All actors will essentially test out their drag queen abilities by undertaking both male and female roles, switching between men's and women's costumes. Marshall said it's his favorite part of working on the play.

Robert Smith, a third-year theater performance graduate student, is one of the actors appearing in the production. He said he enjoys having the ability to make the play his own.

The original script of the play was written more than 20 years ago by Adam Long, Daniel Singer and Jess Winfield.

It beckons the actors to put a modern spin on Shakespeare, Smith said. He achieves this with several of his own jokes and references, ranging from Jerry Springer to Dr. Phil.

"It's to get modern audiences to enjoy Shakespeare, even if they hate it," he said.

With audience interaction throughout the show, each performance is unique. Part of the excitement is not knowing how each audience will react, Smith said.

Rachel Wyle, stage manager for the play and a third-year theater and art history major, said even though she sees the show nearly every day, she still finds herself laughing.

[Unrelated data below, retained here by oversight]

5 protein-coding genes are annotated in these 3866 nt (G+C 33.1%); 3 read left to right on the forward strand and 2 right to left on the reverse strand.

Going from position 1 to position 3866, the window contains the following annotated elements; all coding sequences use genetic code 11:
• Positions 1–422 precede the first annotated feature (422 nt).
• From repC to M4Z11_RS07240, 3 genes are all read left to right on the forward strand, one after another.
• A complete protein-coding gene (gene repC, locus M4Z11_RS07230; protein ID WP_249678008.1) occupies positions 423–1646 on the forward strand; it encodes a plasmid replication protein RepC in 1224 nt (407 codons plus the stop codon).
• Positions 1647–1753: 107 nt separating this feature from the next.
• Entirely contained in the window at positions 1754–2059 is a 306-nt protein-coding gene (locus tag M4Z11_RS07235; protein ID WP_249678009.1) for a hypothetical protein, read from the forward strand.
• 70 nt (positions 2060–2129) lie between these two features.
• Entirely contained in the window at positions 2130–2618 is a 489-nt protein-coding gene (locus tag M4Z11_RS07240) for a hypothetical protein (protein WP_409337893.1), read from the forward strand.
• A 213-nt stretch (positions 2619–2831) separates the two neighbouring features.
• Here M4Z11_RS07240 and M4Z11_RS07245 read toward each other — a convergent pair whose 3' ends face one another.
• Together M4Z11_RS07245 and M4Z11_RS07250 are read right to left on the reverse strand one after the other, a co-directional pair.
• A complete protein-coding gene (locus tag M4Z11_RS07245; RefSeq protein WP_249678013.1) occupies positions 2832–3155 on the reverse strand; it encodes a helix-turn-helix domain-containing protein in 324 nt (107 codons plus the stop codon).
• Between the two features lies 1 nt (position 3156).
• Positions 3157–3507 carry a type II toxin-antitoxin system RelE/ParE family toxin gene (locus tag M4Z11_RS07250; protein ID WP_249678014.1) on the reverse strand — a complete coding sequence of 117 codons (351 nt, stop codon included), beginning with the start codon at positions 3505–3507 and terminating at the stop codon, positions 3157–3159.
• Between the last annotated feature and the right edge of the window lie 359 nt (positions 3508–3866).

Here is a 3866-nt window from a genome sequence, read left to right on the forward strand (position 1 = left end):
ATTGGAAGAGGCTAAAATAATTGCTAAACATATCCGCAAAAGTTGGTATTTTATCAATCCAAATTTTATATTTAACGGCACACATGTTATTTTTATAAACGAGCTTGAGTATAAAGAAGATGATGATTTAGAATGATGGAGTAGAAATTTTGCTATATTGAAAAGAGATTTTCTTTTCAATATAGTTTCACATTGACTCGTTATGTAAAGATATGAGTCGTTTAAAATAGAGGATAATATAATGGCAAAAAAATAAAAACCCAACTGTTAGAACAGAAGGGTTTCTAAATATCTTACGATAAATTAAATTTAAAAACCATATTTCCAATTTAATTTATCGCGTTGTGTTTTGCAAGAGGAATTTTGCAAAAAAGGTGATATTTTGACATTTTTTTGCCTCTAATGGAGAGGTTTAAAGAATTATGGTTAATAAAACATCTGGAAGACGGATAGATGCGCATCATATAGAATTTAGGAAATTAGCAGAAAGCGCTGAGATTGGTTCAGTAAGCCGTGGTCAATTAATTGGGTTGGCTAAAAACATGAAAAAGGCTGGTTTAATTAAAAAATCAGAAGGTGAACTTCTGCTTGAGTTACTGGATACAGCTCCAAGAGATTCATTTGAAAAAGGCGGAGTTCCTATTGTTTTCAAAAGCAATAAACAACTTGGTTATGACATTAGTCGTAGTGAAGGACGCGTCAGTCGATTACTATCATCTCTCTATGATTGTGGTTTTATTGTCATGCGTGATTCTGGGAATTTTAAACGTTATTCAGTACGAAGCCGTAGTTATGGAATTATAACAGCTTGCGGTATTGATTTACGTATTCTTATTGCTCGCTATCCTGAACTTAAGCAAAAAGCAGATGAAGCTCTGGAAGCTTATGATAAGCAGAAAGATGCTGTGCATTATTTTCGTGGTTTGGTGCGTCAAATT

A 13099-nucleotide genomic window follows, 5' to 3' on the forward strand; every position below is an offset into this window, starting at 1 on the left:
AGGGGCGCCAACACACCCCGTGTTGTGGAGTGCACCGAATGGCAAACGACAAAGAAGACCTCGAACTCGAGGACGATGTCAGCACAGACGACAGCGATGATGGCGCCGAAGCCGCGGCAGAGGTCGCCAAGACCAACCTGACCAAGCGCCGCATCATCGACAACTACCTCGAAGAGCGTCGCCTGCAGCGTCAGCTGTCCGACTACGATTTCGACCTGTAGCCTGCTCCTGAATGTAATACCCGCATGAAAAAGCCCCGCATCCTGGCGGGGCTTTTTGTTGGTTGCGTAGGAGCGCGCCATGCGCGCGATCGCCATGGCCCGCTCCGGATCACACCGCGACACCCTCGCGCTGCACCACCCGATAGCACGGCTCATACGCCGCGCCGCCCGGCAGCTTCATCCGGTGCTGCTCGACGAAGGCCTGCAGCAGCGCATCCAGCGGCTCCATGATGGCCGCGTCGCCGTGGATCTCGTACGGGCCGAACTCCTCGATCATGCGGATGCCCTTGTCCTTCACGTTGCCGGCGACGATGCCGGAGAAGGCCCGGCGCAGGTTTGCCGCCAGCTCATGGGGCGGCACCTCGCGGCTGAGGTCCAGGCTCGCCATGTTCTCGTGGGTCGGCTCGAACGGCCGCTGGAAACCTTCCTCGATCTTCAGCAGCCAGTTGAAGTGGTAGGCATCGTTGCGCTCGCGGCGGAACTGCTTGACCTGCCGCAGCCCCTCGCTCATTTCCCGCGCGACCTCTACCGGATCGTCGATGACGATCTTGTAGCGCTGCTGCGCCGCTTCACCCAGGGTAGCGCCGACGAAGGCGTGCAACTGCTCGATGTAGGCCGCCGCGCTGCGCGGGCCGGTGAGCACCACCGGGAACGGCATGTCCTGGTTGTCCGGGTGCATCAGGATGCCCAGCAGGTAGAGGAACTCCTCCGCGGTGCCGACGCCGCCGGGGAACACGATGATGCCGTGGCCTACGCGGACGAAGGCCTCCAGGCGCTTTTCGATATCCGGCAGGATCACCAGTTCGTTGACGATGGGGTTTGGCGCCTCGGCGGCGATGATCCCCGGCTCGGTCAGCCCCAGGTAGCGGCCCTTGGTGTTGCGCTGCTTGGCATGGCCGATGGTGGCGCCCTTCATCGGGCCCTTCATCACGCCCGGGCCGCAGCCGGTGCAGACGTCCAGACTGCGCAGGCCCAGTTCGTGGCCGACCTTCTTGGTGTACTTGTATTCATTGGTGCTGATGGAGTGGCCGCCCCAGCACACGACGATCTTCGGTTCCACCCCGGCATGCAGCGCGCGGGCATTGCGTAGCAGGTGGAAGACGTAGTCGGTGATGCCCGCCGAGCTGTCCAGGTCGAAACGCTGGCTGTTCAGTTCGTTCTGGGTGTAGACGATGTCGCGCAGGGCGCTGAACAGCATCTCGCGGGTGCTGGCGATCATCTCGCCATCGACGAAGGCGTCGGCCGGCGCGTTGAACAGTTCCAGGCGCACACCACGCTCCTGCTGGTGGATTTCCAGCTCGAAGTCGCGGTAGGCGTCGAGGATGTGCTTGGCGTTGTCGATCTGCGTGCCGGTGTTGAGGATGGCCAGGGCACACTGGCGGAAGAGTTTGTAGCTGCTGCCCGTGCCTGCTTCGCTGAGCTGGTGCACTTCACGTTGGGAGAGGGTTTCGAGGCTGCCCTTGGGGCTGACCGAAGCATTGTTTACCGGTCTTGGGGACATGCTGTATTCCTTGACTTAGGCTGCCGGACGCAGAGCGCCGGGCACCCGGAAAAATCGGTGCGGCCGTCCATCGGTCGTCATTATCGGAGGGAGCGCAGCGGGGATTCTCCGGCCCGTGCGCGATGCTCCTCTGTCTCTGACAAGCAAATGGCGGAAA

Each performance of the show will be held in the Black Box Theatre at the Nadine McGuire Theatre and Dance Pavilion, which holds about 120 seats. The set pieces are also quite minimal, allowing the actors to completely captivate the audience in a more involved and intimate atmosphere, she said.

The play itself is similar to seeing a great comedy show, Wyle said.

"It's not theatrical or dramatic," she said. "It's one of the better things to see and do this summer."

For tickets or more information, call the University Box Office at (352) 392-1653 or


Shakespeare gets makeover


Avenue Writer

Gainesville summers are full of opportunities: less traffic, outdoor adventures and endlessly uneventful nights, to name a few.

This summer, the UF School of Theatre and Dance is trying to drag the local public out of the usual drink-and-movie rut.

Beginning Thursday and running through Aug. 12, six of UF's master of fine arts program actors will sweep the Black Box Theatre's stage.

The cast will perform an over-the-top consolidation of William Shakespeare's 37 plays in a production entitled "The Complete Works of Shakespeare Abridged."